|ul Okopowa 49/51|
Postal Code: 01-043
Phone: 22 838 26 22
|Cemetery notes and/or description:|
Opening hours: Mon. – Thurs. 10am - 5pm
Fri. 9am – 1pm
Sun. 11am – 4pm
Closed on Saturday and Jewish holidays.
There is an admission fee that is used to support restoration of the cemetery.
To visit the cemetery, men must cover their heads.
To get there - using either Centrum or Warsawa Centralna (main train station) as a starting point, take tram #22 Piaska until you reach stop 19 - Zydowski. You will see the beginning of the wall and the entrance on the left side. The entrance is through a small gateway on Okopowa Street, opposite the end of Anielewicza Street.
Established in 1806 the cemetery occupies some 33 hectares (83 acres) and contains somewhere around 200,000 to 250,000 graves and tombs. It is one of the largest Jewish cemeteries in Europe and one of the few to be still in use today. Although the Nazis allowed the cemetery to survive, they did destroy all documentary records of Warsaw’s Jews. As a result, the cemetery is considered to be the last remaining archive. Abandoned after the war, it has been allowed to become overgrown by brush and trees, some of which have grown around some of the tombstones. Since 1996 the Friends of the Jewish cemetery in Warsaw have been working to raise money towards to cemetery’s upkeep and restoration and to create an index of all those who are buried there.
The cemetery is divided into more than 100 sections and is the final resting place for many notable Jewish Polish personalities, great Rabbis, such as Rav Chaim Soleveitchik and Rav Avraham Mordechai Alter to the creator of Esperanto, Ludwig Zamenhof. Just by identifying the cemetery section and the type of headstone you can discover more the past. Orthodox Jews had separate sections for men and women and only Hebrew lettering will be found on the stone. The more assimilated Jews were buried in family plot sections and had headstones with Polish lettering and Gregorian dates.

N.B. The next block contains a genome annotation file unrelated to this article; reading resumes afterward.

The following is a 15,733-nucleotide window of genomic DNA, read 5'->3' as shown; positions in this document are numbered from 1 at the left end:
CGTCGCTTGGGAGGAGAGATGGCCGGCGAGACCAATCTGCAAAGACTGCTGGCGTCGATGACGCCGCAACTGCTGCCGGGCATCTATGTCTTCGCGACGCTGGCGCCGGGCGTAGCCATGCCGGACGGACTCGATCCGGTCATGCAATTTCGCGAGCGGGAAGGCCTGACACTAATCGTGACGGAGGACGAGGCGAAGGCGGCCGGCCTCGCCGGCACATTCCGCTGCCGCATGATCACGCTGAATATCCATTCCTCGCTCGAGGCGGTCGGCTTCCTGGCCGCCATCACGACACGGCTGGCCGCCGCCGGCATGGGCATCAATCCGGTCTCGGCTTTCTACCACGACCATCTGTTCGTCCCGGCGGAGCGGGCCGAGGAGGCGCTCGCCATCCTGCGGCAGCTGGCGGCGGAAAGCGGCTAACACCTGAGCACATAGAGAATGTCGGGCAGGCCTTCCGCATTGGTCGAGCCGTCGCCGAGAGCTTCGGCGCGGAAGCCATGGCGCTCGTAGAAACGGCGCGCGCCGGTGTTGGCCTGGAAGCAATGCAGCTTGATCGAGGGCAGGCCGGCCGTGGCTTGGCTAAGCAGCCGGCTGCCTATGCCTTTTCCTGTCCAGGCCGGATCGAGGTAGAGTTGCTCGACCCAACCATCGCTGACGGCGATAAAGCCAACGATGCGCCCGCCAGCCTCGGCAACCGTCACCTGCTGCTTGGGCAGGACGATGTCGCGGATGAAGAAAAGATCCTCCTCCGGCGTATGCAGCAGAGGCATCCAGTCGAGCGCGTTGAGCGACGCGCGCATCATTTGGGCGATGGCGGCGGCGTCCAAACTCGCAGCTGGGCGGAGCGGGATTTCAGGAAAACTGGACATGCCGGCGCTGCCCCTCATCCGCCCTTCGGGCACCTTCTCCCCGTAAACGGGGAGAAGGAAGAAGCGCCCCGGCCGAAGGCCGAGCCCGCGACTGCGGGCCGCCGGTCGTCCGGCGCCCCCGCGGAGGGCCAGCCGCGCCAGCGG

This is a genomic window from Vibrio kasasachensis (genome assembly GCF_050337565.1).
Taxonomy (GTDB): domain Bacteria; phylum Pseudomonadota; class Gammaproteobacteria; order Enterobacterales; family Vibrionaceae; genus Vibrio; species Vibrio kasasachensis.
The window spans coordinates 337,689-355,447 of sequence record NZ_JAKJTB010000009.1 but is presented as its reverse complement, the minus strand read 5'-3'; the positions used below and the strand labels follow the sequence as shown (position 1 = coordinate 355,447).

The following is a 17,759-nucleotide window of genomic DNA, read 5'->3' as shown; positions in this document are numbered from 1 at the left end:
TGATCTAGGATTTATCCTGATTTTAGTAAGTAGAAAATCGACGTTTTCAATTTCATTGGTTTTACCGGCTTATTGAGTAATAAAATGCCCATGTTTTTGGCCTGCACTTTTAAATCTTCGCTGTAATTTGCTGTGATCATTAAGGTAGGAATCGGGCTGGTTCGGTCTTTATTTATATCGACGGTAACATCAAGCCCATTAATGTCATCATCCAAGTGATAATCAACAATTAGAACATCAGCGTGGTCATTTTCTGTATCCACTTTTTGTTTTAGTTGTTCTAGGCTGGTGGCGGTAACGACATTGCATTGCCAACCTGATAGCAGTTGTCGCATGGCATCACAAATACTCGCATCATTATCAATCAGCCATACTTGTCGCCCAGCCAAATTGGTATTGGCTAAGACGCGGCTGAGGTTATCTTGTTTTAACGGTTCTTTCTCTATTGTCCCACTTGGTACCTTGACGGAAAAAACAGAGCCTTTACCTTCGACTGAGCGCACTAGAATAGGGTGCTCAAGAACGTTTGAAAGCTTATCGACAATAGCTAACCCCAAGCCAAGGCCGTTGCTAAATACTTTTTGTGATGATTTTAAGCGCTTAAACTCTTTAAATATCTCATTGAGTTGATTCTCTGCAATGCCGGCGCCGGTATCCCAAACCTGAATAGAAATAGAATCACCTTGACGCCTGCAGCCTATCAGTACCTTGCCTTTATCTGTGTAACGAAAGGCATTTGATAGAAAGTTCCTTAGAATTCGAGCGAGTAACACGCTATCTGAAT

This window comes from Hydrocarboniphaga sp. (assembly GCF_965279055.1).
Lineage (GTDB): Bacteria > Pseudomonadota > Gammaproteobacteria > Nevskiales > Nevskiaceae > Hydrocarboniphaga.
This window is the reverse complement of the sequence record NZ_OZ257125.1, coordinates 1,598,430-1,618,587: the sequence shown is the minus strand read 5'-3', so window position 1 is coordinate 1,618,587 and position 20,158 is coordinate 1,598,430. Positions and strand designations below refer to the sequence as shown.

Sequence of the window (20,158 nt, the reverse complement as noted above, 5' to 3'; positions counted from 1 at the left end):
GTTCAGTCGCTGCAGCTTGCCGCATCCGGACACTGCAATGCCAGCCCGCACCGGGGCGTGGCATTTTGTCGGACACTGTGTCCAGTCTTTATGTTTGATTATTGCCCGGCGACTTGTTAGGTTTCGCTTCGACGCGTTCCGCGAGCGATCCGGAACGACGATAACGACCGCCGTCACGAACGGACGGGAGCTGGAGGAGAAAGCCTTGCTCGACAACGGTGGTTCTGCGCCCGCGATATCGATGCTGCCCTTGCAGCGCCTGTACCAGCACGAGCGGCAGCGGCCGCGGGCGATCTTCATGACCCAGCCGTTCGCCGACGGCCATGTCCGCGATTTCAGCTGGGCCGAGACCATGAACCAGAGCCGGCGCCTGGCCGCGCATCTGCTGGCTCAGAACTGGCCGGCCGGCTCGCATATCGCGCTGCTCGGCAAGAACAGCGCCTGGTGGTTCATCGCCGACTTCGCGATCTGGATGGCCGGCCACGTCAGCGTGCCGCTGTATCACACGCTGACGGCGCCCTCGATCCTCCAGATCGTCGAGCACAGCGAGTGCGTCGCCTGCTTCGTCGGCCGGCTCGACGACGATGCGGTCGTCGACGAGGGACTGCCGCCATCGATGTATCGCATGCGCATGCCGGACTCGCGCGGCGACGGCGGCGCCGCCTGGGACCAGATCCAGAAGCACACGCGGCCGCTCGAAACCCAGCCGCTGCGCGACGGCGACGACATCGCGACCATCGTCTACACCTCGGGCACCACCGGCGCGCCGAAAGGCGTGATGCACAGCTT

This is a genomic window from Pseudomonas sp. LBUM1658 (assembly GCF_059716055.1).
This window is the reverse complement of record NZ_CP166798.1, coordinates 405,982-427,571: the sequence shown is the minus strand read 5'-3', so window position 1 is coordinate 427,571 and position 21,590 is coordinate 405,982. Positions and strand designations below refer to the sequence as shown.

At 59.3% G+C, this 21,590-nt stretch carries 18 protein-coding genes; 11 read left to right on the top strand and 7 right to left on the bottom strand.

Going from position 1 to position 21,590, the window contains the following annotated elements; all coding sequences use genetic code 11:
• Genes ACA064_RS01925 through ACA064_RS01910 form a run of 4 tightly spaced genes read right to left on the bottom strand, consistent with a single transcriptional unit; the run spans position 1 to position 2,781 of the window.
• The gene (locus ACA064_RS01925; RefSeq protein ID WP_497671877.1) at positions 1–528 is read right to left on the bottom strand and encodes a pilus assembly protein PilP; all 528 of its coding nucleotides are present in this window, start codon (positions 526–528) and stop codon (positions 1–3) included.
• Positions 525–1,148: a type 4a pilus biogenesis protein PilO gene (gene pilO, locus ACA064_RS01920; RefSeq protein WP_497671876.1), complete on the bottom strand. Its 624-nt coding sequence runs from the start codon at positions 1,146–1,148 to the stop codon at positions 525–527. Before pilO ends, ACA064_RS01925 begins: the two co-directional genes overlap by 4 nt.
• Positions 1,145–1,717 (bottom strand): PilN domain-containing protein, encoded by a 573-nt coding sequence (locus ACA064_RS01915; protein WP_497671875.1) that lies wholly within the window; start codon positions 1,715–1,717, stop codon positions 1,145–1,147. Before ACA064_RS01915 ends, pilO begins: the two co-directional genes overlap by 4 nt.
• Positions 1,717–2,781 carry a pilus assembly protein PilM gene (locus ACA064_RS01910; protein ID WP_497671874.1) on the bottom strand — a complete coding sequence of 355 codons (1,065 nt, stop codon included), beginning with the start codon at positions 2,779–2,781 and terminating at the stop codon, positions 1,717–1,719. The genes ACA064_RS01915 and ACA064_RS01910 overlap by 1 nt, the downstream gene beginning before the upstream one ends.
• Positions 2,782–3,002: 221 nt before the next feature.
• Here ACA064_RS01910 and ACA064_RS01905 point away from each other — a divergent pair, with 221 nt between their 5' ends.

When the Warsaw ghetto was sealed in November 1940, this cemetery was enclosed inside the ghetto. Though the ghetto wall surrounded the cemetery, there was only one entrance from the ghetto into the cemetery; mourners needed special passes to get past the guards posted at this entrance. In the beginning of the ghetto, ghetto residents who died were buried in individual graves, but soon the deaths in the ghetto were so numerous that the dead were buried in mass graves.
It abuts the Powazkowski Cemetery